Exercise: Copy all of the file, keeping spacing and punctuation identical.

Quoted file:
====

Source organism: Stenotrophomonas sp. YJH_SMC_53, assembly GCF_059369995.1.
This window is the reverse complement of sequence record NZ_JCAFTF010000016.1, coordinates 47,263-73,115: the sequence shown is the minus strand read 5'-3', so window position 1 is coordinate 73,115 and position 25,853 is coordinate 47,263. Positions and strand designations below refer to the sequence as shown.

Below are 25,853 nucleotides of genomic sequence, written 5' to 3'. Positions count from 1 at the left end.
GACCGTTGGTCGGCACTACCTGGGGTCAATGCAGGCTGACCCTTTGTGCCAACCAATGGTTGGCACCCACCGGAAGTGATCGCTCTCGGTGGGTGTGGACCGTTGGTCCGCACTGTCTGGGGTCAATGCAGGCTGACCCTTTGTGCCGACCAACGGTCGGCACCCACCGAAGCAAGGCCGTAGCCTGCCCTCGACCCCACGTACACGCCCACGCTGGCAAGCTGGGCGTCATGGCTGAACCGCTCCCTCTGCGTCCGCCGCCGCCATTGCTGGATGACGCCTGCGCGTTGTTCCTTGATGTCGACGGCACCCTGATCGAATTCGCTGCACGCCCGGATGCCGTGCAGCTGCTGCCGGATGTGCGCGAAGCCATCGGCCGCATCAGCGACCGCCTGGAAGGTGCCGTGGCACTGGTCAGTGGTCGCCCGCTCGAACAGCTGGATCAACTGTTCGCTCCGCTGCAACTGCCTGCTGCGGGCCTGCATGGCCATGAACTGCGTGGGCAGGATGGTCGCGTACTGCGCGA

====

Source organism: Stenotrophomonas sp. YJH_SMC_53, assembly GCF_059369995.1.
This window is the reverse complement of sequence record NZ_JCAFTF010000016.1, coordinates 47,263-73,115: the sequence shown is the minus strand read 5'-3', so window position 1 is coordinate 73,115 and position 25,853 is coordinate 47,263. Positions and strand designations below refer to the sequence as shown.

Below are 25,853 nucleotides of genomic sequence, written 5' to 3'. Positions count from 1 at the left end.
GACCGTTGGTCGGCACTACCTGGGGTCAATGCAGGCTGACCCTTTGTGCCAACCAATGGTTGGCACCCACCGGAAGTGATCGCTCTCGGTGGGTGTGGACCGTTGGTCCGCACTGTCTGGGGTCAATGCAGGCTGACCCTTTGTGCCGACCAACGGTCGGCACCCACCGAAGCAAGGCCGTAGCCTGCCCTCGACCCCACGTACACGCCCACGCTGGCAAGCTGGGCGTCATGGCTGAACCGCTCCCTCTGCGTCCGCCGCCGCCATTGCTGGATGACGCCTGCGCGTTGTTCCTTGATGTCGACGGCACCCTGATCGAATTCGCTGCACGCCCGGATGCCGTGCAGCTGCTGCCGGATGTGCGCGAAGCCATCGGCCGCATCAGCGACCGCCTGGAAGGTGCCGTGGCACTGGTCAGTGGTCGCCCGCTCGAACAGCTGGATCAACTGTTCGCTCCGCTGCAACTGCCTGCTGCGGGCCTGCATGGCCATGAACTGCGTGGGCAGGATGGTCGCGTACTGCGCGA